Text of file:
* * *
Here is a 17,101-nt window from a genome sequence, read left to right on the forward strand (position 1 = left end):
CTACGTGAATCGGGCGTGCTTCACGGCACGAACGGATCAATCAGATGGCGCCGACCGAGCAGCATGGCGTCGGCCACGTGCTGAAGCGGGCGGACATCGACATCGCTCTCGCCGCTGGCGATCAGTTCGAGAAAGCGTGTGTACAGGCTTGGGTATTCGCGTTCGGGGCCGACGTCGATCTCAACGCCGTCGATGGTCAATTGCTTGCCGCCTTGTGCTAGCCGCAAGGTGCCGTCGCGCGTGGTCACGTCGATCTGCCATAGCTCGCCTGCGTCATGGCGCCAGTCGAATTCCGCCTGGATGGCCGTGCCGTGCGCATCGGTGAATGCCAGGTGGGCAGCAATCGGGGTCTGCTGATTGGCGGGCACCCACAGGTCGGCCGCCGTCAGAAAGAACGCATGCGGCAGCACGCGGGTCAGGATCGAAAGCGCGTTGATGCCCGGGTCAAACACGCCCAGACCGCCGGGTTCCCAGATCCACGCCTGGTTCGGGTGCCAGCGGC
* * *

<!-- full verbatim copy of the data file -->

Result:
Here is a 17,101-nt window from a genome sequence, read left to right on the forward strand (position 1 = left end):
CTACGTGAATCGGGCGTGCTTCACGGCACGAACGGATCAATCAGATGGCGCCGACCGAGCAGCATGGCGTCGGCCACGTGCTGAAGCGGGCGGACATCGACATCGCTCTCGCCGCTGGCGATCAGTTCGAGAAAGCGTGTGTACAGGCTTGGGTATTCGCGTTCGGGGCCGACGTCGATCTCAACGCCGTCGATGGTCAATTGCTTGCCGCCTTGTGCTAGCCGCAAGGTGCCGTCGCGCGTGGTCACGTCGATCTGCCATAGCTCGCCTGCGTCATGGCGCCAGTCGAATTCCGCCTGGATGGCCGTGCCGTGCGCATCGGTGAATGCCAGGTGGGCAGCAATCGGGGTCTGCTGATTGGCGGGCACCCACAGGTCGGCCGCCGTCAGAAAGAACGCATGCGGCAGCACGCGGGTCAGGATCGAAAGCGCGTTGATGCCCGGGTCAAACACGCCCAGACCGCCGGGTTCCCAGATCCACGCCTGGTTCGGGTGCCAGCGGC